Treatment for Hyperthermia Patients
The treatment for hyperthermia patients depends on the type of hyperthermia and what caused it.
Before getting into details, it’s important to know that there are different treatments for hyperthermia patients. Naturally, it’s also important to know what hyperthermia it is and the causes to have a better understanding of how to treat it.
What is hyperthermia?
Hyperthermia is the name for the set of diseases that come from unhealthy heat exposure. Essentially, it’s a body temperature regulation disorder. Typically, it involves a rise in the body’s central temperature that’s greater than 37°C or 98.6°F.
First of all, it’s important to know that a hyperthermia patient is not the same as a patient with a fever. They are different concepts. A fever is the body’s reaction to an illness. It is an immune system response that consists of raising body temperature higher than the normal temperature as a response due to an external agent.
Read this article, too: When is a High Body Temperature Considered Serious?
Hyperthermia Patients: The Causes
Hyperthermia usually occurs when the body’s protection mechanisms break down due to extreme heat.
To begin with, it’s important to know that a person may have primary hyperthermia due to exposure to excessively high temperatures. On the other hand, it may also be secondary hyperthermia if it’s caused by a previous pathology.
Overall, several causes can trigger an episode of hyperthermia.
First, the body itself may produce too much heat due to deregulated temperature mechanisms.
Also, it could be due to the surrounding temperature being high for a long time. In this case, even though thermoregulatory mechanisms of the body such as the sweat are working properly, it may not be possible to release heat into the environment.
Another cause may be a side effect of treatment with certain drugs. Among them, you can find:
- Any drugs that impact the body’s thermogenesis processes, such as corticosteroids or sympathomimetics.
- Drugs that damage or alter the tissue activity that supports thermogenesis. One example is anesthetics.
Hyperthermia may also occur due to certain metabolic or nutritional problems or any injury to the central nervous system.
Symptoms of hyperthermia
If the hyperthermia is from too much physical effort in a high-temperature environment and excessive sweating, the patient may experience muscle contractions, headaches, dizziness, nausea, and fatigue.
In the case in which a hyperthermia patient hasn’t done any physical exercise, they still may suffer from nausea and vomiting. There may also be frequent headaches, myalgia and mood swings.
Also, a series of other bodily signs may occur. Tachycardia and hypotension are common symptoms in these cases.
Also, there are skin changes. When the skin is weaker because of heat, it usually becomes pale, cold, and sweaty. However, when a patient is having a heat stroke, their skin will be red and hot. Despite these differences, dryness is usually a constant symptom.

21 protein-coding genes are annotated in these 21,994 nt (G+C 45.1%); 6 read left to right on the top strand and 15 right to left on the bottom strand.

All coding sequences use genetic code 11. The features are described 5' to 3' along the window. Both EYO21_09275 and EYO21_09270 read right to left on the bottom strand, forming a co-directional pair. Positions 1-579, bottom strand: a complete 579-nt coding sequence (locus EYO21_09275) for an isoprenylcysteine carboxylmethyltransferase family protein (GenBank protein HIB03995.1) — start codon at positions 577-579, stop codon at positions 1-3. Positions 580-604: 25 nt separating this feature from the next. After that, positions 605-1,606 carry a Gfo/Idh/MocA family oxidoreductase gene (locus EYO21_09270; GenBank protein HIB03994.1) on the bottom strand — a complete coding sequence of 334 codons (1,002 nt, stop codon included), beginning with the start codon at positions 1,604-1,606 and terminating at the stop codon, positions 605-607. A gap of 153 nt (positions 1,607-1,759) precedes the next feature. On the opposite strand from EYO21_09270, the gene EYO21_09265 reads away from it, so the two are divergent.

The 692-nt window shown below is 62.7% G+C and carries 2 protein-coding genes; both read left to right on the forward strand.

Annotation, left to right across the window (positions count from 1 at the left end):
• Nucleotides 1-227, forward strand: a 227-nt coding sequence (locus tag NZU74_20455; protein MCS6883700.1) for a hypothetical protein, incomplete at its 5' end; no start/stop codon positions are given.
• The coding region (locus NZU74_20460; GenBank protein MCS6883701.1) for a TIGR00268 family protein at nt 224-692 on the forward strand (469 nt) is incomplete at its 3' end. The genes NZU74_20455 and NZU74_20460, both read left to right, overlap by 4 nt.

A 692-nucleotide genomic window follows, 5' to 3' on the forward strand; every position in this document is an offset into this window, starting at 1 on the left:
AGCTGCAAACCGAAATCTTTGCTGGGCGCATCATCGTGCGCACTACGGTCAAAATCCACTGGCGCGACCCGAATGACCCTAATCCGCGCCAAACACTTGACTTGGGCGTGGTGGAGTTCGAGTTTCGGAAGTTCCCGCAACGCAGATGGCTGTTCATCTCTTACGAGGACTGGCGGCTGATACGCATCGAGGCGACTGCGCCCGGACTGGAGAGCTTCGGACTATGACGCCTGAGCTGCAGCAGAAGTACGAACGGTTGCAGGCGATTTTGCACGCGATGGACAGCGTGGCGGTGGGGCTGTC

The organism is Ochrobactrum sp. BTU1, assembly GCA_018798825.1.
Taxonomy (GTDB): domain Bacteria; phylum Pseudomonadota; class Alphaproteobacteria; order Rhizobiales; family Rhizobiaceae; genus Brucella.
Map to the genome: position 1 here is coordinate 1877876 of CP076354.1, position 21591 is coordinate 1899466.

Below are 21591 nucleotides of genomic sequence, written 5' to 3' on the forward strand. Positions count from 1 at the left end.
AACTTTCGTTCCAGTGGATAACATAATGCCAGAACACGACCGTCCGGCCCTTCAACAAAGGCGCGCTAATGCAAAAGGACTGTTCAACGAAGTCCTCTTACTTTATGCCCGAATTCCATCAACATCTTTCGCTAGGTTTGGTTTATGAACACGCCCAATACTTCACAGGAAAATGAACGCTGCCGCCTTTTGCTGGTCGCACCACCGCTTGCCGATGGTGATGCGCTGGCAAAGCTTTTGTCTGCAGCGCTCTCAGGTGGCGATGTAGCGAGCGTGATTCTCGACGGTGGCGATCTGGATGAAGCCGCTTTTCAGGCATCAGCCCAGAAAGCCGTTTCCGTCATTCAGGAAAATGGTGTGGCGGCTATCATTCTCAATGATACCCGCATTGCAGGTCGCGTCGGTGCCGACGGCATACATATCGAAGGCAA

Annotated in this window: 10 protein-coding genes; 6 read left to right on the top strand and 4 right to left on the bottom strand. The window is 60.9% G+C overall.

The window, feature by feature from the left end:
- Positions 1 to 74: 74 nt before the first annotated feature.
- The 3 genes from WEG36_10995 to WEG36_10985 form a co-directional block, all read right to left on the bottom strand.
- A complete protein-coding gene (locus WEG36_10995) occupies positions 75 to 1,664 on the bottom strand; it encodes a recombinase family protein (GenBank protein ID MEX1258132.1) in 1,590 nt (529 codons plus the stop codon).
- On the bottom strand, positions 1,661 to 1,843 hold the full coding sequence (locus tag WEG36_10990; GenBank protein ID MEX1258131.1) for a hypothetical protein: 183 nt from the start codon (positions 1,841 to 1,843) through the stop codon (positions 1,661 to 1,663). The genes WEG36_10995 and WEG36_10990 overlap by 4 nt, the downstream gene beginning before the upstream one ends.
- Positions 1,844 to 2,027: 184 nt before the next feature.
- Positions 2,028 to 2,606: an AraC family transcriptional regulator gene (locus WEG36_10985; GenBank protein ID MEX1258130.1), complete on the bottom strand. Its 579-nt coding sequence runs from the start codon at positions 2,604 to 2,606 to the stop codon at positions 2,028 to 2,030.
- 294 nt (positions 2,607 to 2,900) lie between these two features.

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Treatment for hyperthermia patients
Treatment requires cold compresses or cold baths to reduce the patient’s body temperature.
As we mentioned at the beginning of this article, treatment will depend on the cause of hyperthermia.
If the hyperthermia comes from a heat stroke, then the treatment will be split into two steps. First, the body temperature must drop. Afterward, you must treat the complications.
When it comes to the first step, it’s best to apply continuous cold compresses. You can do this submerging them in cold water, wetting the skin with cold water, or making sure you’re in a place with lots of cold air currents.
In the case that the hyperthermia comes from drugs, the treatment also consists of several steps.
First, the patient must see their doctor. They will recommend that they stop taking the drug that’s responsible for the pathological condition.
The doctor must also perform hemodynamic and analytical monitoring and help to heal the hydro-electrolytic alterations. When necessary, they may have to resort to oxygen therapy.
In other situations, the doctor may administer the drug dantrolene as a muscle relaxant.
Finally, if the hyperthermia comes from too much physical activity, then it’s crucial to stop exercising immediately. Rest in a cooler place and drink plenty of cool fluids.
All cited sources were thoroughly reviewed by our team to ensure their quality, reliability, currency, and validity. The bibliography of this article was considered reliable and of academic or scientific accuracy.
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- CORVETTO A., M., HEIDER M., R., & CAVALLIERI B., S. (2013). Hipertermia maligna: ¿cómo estar preparados? Malignant Hyperthermia: How to Be Prepared? https://doi.org/10.4067/S0718-40262013000300015
- González G, C., & Ulloa B, P. (2006). Hipertermia maligna: adelantándose a las complicaciones. Revista de Otorrinolaringología y Cirugía de Cabeza y Cuello. https://doi.org/10.4067/S0718-48162006000100009
- Fernández Mas, E., Vilavella Lizana, C., Saúl Gordo, E., Sánchez Tejeda, E., & Balmont Pi, G. (2016). Golpe de calor. FMC Formacion Medica Continuada En Atencion Primaria. https://doi.org/10.1016/j.fmc.2015.11.008